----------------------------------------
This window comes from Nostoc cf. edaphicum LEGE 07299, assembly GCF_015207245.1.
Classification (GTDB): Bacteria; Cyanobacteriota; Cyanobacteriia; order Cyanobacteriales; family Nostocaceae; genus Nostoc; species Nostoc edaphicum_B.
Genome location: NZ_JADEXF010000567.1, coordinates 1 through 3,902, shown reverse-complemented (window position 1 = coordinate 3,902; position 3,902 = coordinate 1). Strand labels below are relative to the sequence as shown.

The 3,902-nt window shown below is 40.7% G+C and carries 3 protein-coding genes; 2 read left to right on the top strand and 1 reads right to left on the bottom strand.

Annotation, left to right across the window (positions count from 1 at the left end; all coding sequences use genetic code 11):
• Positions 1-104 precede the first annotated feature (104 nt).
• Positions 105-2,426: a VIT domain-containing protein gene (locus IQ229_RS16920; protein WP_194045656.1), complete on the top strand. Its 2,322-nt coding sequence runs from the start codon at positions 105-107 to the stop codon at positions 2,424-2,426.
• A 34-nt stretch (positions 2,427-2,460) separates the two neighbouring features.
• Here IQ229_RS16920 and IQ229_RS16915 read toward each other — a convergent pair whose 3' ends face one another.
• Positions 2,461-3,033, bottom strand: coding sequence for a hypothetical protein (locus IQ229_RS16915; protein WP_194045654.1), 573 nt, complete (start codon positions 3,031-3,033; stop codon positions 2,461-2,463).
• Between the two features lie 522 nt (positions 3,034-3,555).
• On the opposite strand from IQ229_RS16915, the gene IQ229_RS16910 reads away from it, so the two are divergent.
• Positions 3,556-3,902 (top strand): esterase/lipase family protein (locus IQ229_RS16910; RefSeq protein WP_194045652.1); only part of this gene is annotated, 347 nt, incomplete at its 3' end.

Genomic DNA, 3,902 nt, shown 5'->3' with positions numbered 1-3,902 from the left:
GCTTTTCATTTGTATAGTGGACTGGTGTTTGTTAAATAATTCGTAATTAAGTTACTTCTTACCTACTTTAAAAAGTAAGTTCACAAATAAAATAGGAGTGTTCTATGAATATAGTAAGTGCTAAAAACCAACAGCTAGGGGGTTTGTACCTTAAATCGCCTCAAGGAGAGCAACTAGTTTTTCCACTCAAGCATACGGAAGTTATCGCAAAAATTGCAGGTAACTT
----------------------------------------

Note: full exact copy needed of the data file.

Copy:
This window comes from Nostoc cf. edaphicum LEGE 07299, assembly GCF_015207245.1.
Classification (GTDB): Bacteria; Cyanobacteriota; Cyanobacteriia; order Cyanobacteriales; family Nostocaceae; genus Nostoc; species Nostoc edaphicum_B.
Genome location: NZ_JADEXF010000567.1, coordinates 1 through 3,902, shown reverse-complemented (window position 1 = coordinate 3,902; position 3,902 = coordinate 1). Strand labels below are relative to the sequence as shown.

The 3,902-nt window shown below is 40.7% G+C and carries 3 protein-coding genes; 2 read left to right on the top strand and 1 reads right to left on the bottom strand.

Annotation, left to right across the window (positions count from 1 at the left end; all coding sequences use genetic code 11):
• Positions 1-104 precede the first annotated feature (104 nt).
• Positions 105-2,426: a VIT domain-containing protein gene (locus IQ229_RS16920; protein WP_194045656.1), complete on the top strand. Its 2,322-nt coding sequence runs from the start codon at positions 105-107 to the stop codon at positions 2,424-2,426.
• A 34-nt stretch (positions 2,427-2,460) separates the two neighbouring features.
• Here IQ229_RS16920 and IQ229_RS16915 read toward each other — a convergent pair whose 3' ends face one another.
• Positions 2,461-3,033, bottom strand: coding sequence for a hypothetical protein (locus IQ229_RS16915; protein WP_194045654.1), 573 nt, complete (start codon positions 3,031-3,033; stop codon positions 2,461-2,463).
• Between the two features lie 522 nt (positions 3,034-3,555).
• On the opposite strand from IQ229_RS16915, the gene IQ229_RS16910 reads away from it, so the two are divergent.
• Positions 3,556-3,902 (top strand): esterase/lipase family protein (locus IQ229_RS16910; RefSeq protein WP_194045652.1); only part of this gene is annotated, 347 nt, incomplete at its 3' end.

Genomic DNA, 3,902 nt, shown 5'->3' with positions numbered 1-3,902 from the left:
GCTTTTCATTTGTATAGTGGACTGGTGTTTGTTAAATAATTCGTAATTAAGTTACTTCTTACCTACTTTAAAAAGTAAGTTCACAAATAAAATAGGAGTGTTCTATGAATATAGTAAGTGCTAAAAACCAACAGCTAGGGGGTTTGTACCTTAAATCGCCTCAAGGAGAGCAACTAGTTTTTCCACTCAAGCATACGGAAGTTATCGCAAAAATTGCAGGTAACTT